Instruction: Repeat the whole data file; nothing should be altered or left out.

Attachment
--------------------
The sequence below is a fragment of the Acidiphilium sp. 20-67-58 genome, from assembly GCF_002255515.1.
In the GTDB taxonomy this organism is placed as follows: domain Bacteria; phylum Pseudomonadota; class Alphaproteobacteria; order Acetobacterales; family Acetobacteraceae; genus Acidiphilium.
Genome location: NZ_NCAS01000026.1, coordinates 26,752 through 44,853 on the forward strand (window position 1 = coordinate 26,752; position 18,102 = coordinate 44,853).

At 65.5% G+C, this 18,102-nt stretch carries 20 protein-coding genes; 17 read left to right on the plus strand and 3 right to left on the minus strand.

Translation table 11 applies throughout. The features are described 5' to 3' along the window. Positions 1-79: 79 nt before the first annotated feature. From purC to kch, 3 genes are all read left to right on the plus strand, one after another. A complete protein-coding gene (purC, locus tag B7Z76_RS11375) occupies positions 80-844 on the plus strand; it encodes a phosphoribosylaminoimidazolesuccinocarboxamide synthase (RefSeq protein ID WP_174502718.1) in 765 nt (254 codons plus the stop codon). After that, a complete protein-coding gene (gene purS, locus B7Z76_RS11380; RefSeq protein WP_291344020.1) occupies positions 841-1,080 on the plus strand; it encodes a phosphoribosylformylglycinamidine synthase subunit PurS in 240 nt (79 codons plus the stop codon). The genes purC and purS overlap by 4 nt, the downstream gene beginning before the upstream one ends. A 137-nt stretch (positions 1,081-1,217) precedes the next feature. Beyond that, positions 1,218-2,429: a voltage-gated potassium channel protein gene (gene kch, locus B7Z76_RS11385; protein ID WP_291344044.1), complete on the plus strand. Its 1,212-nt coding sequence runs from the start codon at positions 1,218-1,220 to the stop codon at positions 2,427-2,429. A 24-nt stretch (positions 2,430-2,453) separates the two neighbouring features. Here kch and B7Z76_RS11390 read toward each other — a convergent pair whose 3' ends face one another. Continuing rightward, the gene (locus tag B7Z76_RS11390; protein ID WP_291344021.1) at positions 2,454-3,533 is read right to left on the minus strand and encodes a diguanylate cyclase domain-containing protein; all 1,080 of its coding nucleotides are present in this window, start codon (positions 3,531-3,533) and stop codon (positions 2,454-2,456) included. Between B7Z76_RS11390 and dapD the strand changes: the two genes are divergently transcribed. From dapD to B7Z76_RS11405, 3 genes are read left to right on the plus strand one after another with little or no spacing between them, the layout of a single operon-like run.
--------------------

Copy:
The sequence below is a fragment of the Acidiphilium sp. 20-67-58 genome, from assembly GCF_002255515.1.
In the GTDB taxonomy this organism is placed as follows: domain Bacteria; phylum Pseudomonadota; class Alphaproteobacteria; order Acetobacterales; family Acetobacteraceae; genus Acidiphilium.
Genome location: NZ_NCAS01000026.1, coordinates 26,752 through 44,853 on the forward strand (window position 1 = coordinate 26,752; position 18,102 = coordinate 44,853).

At 65.5% G+C, this 18,102-nt stretch carries 20 protein-coding genes; 17 read left to right on the plus strand and 3 right to left on the minus strand.

Translation table 11 applies throughout. The features are described 5' to 3' along the window. Positions 1-79: 79 nt before the first annotated feature. From purC to kch, 3 genes are all read left to right on the plus strand, one after another. A complete protein-coding gene (purC, locus tag B7Z76_RS11375) occupies positions 80-844 on the plus strand; it encodes a phosphoribosylaminoimidazolesuccinocarboxamide synthase (RefSeq protein ID WP_174502718.1) in 765 nt (254 codons plus the stop codon). After that, a complete protein-coding gene (gene purS, locus B7Z76_RS11380; RefSeq protein WP_291344020.1) occupies positions 841-1,080 on the plus strand; it encodes a phosphoribosylformylglycinamidine synthase subunit PurS in 240 nt (79 codons plus the stop codon). The genes purC and purS overlap by 4 nt, the downstream gene beginning before the upstream one ends. A 137-nt stretch (positions 1,081-1,217) precedes the next feature. Beyond that, positions 1,218-2,429: a voltage-gated potassium channel protein gene (gene kch, locus B7Z76_RS11385; protein ID WP_291344044.1), complete on the plus strand. Its 1,212-nt coding sequence runs from the start codon at positions 1,218-1,220 to the stop codon at positions 2,427-2,429. A 24-nt stretch (positions 2,430-2,453) separates the two neighbouring features. Here kch and B7Z76_RS11390 read toward each other — a convergent pair whose 3' ends face one another. Continuing rightward, the gene (locus tag B7Z76_RS11390; protein ID WP_291344021.1) at positions 2,454-3,533 is read right to left on the minus strand and encodes a diguanylate cyclase domain-containing protein; all 1,080 of its coding nucleotides are present in this window, start codon (positions 3,531-3,533) and stop codon (positions 2,454-2,456) included. Between B7Z76_RS11390 and dapD the strand changes: the two genes are divergently transcribed. From dapD to B7Z76_RS11405, 3 genes are read left to right on the plus strand one after another with little or no spacing between them, the layout of a single operon-like run.